BUt then again, $350M is “missing” and there are zero caveats for banks to actually utilize the moneys specifically to inject liquidity to the credit markets and or pay down mortgages through a) longer terms, b) lower or freeze interest rates and c) waiver of penalities or extend foreclosure proceedings.

    SO we are left with bilions going into a void directly to banks and billions being considered in direct funds from the gov to mortgage holders who need “help”

    Again – less those who couldnt afford a mortgage plus those folks and companies flipping houses, sitting on mortgages they cannot pay for and it will equal a true snap shot of the mortgage issue.

    I have zero sympathy for someone getting a mortgage over their head and zero sympathy for people who thought buying 3-8 mortgages in the hopes of “flipping them for a profit” Both are investments they couldnt afford, akin to selling everything to buystocks agt $10 that now trades at $1

    Too friggin bad.

  2. pdsand says:

    “The aim is to encourage banks to begin lending again and investors to put private capital back into financial institutions.”
    Just a cursory perusal of the headlines of the financial pages of any newspaper covering the seemingly endless strings of government efforts to inject a boatload of cash into the financial systems all over the world that have tried this over the last year will show on every single account that the exact opposite has happened. The banks put the money away in a rainy day fund, or use it to shore up their balance sheets, but they dang sure don’t lend it.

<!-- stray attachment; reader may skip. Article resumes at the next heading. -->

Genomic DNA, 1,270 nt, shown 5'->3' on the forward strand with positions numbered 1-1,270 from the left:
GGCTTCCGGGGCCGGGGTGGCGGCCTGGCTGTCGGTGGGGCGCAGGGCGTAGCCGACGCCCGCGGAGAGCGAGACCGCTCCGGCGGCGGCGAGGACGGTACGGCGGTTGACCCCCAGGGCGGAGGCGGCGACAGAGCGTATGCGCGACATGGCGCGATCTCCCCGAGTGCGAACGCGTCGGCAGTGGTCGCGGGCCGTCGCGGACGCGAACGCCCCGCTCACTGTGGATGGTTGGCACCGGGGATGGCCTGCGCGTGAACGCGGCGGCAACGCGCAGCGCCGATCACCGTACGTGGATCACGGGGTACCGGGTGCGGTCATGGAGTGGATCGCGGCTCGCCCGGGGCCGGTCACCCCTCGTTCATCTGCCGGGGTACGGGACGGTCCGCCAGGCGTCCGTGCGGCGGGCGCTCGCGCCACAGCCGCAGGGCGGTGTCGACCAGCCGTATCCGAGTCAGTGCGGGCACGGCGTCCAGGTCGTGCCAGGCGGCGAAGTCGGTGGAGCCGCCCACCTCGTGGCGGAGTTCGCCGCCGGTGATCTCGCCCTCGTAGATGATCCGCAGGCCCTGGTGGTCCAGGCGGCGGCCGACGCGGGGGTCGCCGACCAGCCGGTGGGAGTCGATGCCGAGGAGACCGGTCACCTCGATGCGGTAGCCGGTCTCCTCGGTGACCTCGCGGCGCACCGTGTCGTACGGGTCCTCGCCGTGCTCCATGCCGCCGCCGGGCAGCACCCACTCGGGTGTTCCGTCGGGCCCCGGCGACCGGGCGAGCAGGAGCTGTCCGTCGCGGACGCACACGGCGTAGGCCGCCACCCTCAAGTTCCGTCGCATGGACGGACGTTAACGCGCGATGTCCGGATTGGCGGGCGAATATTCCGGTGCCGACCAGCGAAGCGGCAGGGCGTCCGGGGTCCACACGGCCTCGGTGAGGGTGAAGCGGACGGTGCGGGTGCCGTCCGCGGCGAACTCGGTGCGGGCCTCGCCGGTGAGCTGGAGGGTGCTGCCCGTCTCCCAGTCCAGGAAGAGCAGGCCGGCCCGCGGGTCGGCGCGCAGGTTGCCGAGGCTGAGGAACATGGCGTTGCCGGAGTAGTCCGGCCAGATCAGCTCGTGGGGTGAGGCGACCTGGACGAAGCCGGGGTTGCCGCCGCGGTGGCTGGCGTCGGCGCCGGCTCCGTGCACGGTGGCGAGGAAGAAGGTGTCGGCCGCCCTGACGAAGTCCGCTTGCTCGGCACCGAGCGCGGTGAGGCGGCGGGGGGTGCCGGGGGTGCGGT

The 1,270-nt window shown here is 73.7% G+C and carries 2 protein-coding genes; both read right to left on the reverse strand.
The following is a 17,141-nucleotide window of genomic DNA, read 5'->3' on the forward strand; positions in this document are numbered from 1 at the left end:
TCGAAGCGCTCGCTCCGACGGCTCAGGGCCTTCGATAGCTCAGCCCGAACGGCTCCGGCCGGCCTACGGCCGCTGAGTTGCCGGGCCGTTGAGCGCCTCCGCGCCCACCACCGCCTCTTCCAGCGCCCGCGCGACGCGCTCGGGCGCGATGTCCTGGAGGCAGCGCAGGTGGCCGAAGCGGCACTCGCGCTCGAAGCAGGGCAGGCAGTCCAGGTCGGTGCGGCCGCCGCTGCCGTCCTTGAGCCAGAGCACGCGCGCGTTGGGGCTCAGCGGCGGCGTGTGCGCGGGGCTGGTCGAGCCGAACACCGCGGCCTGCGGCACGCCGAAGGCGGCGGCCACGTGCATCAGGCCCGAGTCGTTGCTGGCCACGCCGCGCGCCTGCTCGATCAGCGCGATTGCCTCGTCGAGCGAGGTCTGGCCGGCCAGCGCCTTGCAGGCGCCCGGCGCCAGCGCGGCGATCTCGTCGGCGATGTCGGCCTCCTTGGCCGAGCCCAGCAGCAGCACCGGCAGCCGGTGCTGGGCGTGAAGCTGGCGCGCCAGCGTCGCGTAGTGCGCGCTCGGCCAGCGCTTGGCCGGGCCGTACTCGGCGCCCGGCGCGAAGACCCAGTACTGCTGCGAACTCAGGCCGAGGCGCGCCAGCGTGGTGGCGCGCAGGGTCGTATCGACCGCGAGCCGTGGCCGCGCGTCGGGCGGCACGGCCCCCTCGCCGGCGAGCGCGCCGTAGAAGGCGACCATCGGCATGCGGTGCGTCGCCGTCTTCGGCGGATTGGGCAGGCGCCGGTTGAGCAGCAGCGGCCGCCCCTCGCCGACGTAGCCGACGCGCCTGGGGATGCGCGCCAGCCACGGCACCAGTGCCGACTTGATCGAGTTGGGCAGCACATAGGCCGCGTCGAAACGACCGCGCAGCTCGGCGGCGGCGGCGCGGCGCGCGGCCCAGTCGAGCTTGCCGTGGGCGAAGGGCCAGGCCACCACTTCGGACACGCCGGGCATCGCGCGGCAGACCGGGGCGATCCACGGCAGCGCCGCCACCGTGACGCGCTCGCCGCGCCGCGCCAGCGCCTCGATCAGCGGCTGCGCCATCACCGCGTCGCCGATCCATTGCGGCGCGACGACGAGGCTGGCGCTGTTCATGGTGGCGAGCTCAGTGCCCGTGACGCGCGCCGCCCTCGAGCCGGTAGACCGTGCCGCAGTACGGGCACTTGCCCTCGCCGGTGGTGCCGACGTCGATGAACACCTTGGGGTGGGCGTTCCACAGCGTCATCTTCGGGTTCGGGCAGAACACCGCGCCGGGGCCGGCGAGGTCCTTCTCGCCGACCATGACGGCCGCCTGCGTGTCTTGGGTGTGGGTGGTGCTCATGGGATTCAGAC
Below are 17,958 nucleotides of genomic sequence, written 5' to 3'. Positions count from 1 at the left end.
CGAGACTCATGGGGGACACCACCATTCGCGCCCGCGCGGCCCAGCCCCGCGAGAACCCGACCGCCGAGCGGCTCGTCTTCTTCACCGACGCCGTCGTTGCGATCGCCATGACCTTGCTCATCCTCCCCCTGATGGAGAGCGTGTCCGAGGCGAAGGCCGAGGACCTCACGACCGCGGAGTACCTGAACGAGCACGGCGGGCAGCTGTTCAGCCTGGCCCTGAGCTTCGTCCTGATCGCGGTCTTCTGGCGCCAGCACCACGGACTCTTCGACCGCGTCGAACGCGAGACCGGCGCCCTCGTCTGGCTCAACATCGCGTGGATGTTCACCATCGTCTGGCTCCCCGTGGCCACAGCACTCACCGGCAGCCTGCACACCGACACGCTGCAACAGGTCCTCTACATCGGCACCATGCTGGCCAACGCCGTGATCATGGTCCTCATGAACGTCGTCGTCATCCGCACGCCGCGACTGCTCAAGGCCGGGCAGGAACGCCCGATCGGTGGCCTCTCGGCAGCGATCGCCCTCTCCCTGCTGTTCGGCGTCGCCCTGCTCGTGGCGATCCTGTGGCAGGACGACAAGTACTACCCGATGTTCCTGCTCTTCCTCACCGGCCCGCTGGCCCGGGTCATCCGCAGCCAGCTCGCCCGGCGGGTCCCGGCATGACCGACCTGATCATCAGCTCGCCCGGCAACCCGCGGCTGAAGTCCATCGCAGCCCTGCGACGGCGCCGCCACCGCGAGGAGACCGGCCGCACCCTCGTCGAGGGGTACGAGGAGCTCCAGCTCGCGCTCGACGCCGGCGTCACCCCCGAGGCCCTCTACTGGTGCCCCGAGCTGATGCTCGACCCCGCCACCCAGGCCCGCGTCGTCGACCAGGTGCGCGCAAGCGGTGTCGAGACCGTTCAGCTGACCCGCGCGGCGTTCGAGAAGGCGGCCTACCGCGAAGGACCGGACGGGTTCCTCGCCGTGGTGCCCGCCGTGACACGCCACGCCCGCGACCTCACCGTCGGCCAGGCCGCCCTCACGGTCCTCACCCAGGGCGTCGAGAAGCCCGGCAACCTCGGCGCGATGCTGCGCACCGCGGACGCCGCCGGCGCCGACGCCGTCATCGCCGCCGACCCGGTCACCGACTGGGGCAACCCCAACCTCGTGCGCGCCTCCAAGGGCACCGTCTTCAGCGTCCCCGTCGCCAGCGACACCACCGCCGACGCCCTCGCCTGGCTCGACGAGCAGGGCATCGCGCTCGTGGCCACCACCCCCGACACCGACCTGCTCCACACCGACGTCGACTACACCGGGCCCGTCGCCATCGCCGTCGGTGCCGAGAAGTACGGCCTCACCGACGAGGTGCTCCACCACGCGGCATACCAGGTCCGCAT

Also the stock market always tanks the day that the government intervenes, because the massive government borrowing leads to inflation which will make investors run for the hills while the value of that country’s stock market and currency experiences shell-shock over the gazillion dollar price tags of all this foolishness. It has happened again and again and again.
    So why would the smartest person in the room, the sainted Obama think that anything else other than what has happened every single time before will be the result this time? And when it’s on a much grander scale that will REALLY send our currency and inflation into a series of backflips?
    The only reason I can think of is that he just wants to pass a piece of legislation that uses the number “TRILLION”. That way when he asks for a few billion for this or a few billion for that later on, it’ll be nothing compared to the gargantuan federal budget, and nobody will even care. And heaven forbid a single Republican should vote for this bill, because then no Republican will ever be allowed to raise a peep about the size of a budget or the federal government in general for the next century. “Well y’all voted for that 2 TRILLION dollar bailout bill, and it only went to banks and your white construction worker buddies and included a bunch of tax cuts for the wealthy, so why do you care if we spend 350 billion on slavery reparations? I know you don’t have a problem with spending money, you just don’t like black people.”

  3. Liberals Demise says:

    Is everyone smoking crack?
    Not 1 copper cent should be shifted to the banks.
    F ’em all!!

  4. 12 Gauge Rage says:

    This is why I’ve always kept my money in a credit union. I don’t hear any stories of those institutions failing.